Illinois Black Law (1853) The 1853 Black Law passed in Illinois was considered the harshest of all discriminatory Black Laws passed by northern states before the Civil War.
Campbell v. People, 16 Ill. 17 (1854) Decatur Campbell, an African-American, was found guilty of murder and appealed the case to the Illinois Supreme Court. In the appeal, the Court ruled that under the law African-Americans had the same rights as whites.
First Joliet prisoner (1859) Most early inmates of Joliet prison transferred from the Alton Prison. The first inmate regularly received into Joliet Prison was George Becker of Carroll County, inmate #274.
General Order #1 from the Illinois Adjutant General (1861) Two days after the fall of Fort Sumter, Adjutant General Thomas Mather issued General Order No. 1, calling for all existing statewide infantry regiments, cavalry brigades, and artillery divisions to prepare for imminent activation into the Union army.
In re Bradwell, 55 Ill.535 (1869) Myra Bradwell was a women's rights activist and publisher from Chicago who in 1869 attempted to become the first woman in the United State to be licensed as an attorney.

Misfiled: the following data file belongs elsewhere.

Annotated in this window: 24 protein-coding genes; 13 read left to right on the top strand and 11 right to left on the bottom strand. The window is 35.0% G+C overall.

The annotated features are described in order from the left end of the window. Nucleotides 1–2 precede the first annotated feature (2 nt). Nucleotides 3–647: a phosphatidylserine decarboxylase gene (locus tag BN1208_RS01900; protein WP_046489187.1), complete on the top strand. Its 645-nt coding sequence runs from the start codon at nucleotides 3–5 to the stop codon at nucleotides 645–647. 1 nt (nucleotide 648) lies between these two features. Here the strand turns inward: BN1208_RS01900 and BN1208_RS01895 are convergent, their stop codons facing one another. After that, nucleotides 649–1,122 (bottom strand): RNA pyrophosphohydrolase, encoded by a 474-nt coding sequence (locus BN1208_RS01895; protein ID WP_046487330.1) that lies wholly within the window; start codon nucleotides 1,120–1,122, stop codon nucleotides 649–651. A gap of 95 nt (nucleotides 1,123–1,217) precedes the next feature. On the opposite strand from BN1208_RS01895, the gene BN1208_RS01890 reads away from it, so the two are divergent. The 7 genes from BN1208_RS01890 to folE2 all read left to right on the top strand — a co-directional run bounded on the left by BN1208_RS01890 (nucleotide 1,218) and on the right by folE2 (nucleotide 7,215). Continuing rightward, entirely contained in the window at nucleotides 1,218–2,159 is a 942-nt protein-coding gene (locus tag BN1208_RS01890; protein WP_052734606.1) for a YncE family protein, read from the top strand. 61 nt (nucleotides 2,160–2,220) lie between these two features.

Third Illinois Constitution (1870) Between 1848 and 1870, a span of only 22 years, the state and nation changed rapidly. The 1848 State Constitution was not equipped for the changes and a new Constitution was approved in 1870.
Munn v. People, 69 Ill. 80 (1873) Railroads and grain storage facilities had a monopoly in transportation and storage and charged what farmers felt were exorbitant and arbitrary fees. Attempts to regulate these industries were challenged in this historic court case.
First State Civil Rights Law (1885) The passage of the Thirteenth Amendment to the United States Constitution ending slavery and of the Fourteenth Amendment guaranteeing African-Americans citizen rights did not end discrimination. This bill sought to prevent discrimination in public places.